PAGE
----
Rabbi Mauricio Balter, Chairman of Mercaz Olami and Masorti Olami
In the few weeks since the 38th World Zionist Congress finished I have experienced several feelings I would like to share with you.
Firstly: The virtual World Zionist Congress was a major challenge. Generally speaking, and given the circumstances, it was successful. We were able to see each other and discuss some topics of concern for the Zionist world. This first Virtual World Zionist Congress in history was extremely challenging due to the limitations imposed by the coronavirus but it was still successful. All attendees from around the globe were connected with their personal devices, seeing one another and engaging in discussions about the most relevant issues for today‘s Zionist world.
Secondly: Following our WhatsApp group’s chats during the Congress truly moved me. Every day, the group organized a virtual meal in Jerusalem. Choosing the restaurant or the menu evidenced how strong the urge to be together and share was, and especially, each message beamed with everyone’s desire to be in Israel. The fact that it was impossible filled me with sadness as much as your every thought about Israel picturing you here overjoyed me.
Thirdly: I will not elaborate on the political agreements and what transpired at the Congress. However, it did lead me to deeply reflect on the differences between ideology and politics. The feeling I get when we engage in discussions with the Israeli political parties is that we, conservative/Masorti Jews, come from a different world, one with values and ideology that result in a different dialogue.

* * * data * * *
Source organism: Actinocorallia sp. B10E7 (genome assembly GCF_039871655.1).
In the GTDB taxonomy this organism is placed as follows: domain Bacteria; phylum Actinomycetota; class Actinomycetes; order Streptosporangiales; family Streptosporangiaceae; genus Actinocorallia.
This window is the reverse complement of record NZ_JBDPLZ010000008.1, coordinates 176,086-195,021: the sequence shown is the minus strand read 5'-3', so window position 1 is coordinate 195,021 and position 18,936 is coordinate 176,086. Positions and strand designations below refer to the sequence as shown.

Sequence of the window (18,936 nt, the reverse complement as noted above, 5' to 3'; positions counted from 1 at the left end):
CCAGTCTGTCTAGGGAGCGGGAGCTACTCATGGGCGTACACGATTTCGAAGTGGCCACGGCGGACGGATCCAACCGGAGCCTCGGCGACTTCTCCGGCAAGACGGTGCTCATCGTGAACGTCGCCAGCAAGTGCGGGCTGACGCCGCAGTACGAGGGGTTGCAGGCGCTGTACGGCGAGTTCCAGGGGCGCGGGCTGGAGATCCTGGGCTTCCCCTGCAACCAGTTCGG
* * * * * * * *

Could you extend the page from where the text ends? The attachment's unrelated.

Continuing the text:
This Congress shone a light on how much Israeli politics tainted our Zionist world. David Ben Gurion always spoke of a “normal” State, just like every other. Is the fact that these institutions are politicized part of the normalcy Ben Gurion referred to?
This was my first Congress as Chairman of Mercaz Olami. I want to acknowledge our professional team: Nilli Glick Asaf’s dedication and her rapport with the different Mercaz chapters around the world. Tehila Reuben’s boundless capacity to help, bringing all of her years of experience with the National Institutions. I also need to mention the passion and dedication of the Mercaz Olami Board, headed by President Rabbi Alan Silverstein, treasurer Emily Levy Shojat and the Mercaz Olami Committee that devote limitless amounts of time, passion and wisdom to energize the Masorti Movement within the National Institutions.
The virtual Congress allowed us to fulfil the legal obligation of voting new authorities in and move forward with certain specific issues. Now we need to move past the virtual Zionism to a REAL one. We need it to be real and alive.
We need to strengthen the bond of the Masorti movement with the State of Israel, especially with the younger generations. Five years of mayor challenges lie ahead of us and our drive is the great love we have for the State and the People of Israel. We need to work together to build a REAL and LIVE Zionism.
Let’s remember Herzl’s words “if you will it, it is no dream.”
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